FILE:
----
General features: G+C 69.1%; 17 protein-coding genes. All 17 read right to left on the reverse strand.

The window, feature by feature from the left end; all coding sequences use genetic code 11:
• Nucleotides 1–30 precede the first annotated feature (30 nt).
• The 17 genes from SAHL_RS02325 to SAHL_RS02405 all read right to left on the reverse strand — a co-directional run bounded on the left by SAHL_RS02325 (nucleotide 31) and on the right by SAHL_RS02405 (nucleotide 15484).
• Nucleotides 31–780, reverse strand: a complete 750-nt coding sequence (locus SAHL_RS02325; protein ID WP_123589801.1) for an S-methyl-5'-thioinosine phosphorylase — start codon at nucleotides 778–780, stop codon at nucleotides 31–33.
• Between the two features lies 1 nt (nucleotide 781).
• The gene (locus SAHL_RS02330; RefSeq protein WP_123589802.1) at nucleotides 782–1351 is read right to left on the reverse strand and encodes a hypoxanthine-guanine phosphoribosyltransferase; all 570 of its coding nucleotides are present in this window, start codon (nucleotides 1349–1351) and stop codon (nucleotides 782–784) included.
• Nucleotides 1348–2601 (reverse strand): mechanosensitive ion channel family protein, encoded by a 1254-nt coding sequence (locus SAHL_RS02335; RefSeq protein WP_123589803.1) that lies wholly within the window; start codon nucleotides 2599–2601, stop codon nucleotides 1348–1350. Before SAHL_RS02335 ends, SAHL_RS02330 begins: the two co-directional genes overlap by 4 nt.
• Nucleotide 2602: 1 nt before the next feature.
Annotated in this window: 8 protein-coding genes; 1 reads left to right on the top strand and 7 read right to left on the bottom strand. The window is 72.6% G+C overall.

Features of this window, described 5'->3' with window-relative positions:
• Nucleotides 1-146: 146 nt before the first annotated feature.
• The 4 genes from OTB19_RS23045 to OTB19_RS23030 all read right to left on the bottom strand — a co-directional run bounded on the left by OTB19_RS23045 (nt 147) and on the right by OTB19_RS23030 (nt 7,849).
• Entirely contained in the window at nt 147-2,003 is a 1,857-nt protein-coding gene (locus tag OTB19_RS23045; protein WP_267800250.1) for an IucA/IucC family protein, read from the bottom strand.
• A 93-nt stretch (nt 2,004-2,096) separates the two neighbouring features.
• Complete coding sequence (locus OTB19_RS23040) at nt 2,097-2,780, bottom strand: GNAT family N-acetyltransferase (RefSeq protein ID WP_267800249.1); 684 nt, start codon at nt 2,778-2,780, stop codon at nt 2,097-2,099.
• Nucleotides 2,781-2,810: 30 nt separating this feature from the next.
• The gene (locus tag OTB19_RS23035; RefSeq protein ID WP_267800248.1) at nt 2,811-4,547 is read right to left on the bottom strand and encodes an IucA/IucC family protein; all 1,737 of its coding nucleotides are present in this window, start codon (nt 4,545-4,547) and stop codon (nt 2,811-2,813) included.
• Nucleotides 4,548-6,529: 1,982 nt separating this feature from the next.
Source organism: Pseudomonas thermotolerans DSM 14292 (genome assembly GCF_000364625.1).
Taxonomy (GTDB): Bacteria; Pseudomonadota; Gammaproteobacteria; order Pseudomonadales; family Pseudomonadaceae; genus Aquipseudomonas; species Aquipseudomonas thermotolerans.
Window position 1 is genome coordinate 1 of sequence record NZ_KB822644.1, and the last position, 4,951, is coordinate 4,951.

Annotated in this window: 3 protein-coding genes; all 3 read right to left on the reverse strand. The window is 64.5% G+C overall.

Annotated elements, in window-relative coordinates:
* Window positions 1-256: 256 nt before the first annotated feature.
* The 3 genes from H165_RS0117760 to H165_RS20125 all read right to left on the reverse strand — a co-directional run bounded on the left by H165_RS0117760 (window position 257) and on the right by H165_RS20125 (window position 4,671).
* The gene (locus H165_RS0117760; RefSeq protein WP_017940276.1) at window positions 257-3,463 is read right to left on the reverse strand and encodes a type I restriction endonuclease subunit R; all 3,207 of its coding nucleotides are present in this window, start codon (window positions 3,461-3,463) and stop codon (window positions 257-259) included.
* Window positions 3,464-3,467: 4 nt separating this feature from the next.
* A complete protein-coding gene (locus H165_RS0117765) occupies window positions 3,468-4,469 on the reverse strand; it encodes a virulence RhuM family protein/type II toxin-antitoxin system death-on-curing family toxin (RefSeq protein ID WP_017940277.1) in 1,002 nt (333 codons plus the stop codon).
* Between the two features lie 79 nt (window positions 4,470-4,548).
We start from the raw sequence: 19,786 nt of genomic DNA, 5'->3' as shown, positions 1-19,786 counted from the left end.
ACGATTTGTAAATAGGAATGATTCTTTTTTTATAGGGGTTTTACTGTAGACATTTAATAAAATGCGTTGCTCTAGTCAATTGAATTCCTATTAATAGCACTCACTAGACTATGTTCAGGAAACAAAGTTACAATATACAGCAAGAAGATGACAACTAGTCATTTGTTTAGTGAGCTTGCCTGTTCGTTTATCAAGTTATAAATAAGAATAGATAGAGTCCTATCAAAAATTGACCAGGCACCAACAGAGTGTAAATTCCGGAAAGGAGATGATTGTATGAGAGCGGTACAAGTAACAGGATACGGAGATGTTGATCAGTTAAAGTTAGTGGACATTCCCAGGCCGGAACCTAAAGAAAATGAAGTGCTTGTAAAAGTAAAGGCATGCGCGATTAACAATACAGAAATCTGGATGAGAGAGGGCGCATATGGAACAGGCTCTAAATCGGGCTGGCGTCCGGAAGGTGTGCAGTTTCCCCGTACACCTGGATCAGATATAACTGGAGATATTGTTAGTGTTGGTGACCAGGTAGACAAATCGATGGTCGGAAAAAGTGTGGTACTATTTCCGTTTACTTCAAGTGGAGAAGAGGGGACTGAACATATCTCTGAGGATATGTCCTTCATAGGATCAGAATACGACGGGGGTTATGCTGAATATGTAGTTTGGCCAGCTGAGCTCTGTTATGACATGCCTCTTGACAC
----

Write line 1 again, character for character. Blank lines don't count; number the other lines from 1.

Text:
General features: G+C 69.1%; 17 protein-coding genes. All 17 read right to left on the reverse strand.